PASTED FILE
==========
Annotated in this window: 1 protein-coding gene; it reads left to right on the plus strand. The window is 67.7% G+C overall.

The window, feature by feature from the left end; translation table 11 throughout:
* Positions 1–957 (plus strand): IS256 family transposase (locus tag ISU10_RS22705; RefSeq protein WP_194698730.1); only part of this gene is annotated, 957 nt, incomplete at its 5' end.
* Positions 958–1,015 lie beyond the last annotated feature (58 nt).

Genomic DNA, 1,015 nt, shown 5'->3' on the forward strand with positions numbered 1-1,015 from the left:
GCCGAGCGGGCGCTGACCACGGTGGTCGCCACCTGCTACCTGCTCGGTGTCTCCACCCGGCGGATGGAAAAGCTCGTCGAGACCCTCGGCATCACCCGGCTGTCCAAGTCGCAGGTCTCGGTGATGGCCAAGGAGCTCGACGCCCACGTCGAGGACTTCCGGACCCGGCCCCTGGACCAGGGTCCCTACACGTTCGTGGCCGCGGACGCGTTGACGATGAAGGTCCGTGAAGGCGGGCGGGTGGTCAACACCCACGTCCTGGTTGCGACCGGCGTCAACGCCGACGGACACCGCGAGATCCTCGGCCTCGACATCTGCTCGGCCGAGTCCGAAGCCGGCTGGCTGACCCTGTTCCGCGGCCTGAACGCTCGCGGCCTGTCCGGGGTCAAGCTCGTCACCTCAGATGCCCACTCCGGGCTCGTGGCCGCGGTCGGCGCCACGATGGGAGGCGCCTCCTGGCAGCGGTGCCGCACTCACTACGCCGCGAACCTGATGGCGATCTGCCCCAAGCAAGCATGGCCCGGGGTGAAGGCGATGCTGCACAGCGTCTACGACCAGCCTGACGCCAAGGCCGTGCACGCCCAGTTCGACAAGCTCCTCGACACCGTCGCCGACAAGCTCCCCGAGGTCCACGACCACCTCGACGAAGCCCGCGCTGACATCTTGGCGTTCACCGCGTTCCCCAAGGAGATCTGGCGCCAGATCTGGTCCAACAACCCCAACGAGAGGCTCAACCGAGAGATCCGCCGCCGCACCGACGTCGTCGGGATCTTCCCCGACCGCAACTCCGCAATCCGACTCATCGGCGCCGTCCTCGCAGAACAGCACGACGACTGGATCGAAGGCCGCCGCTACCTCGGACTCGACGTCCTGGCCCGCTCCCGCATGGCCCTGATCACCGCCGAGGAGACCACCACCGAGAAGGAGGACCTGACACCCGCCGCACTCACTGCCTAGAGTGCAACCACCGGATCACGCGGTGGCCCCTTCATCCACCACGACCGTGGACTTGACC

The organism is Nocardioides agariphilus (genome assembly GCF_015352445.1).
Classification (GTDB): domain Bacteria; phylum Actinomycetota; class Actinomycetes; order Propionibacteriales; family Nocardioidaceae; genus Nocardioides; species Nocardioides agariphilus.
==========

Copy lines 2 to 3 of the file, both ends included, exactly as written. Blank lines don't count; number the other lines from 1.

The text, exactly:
The window, feature by feature from the left end; translation table 11 throughout:
* Positions 1–957 (plus strand): IS256 family transposase (locus tag ISU10_RS22705; RefSeq protein WP_194698730.1); only part of this gene is annotated, 957 nt, incomplete at its 5' end.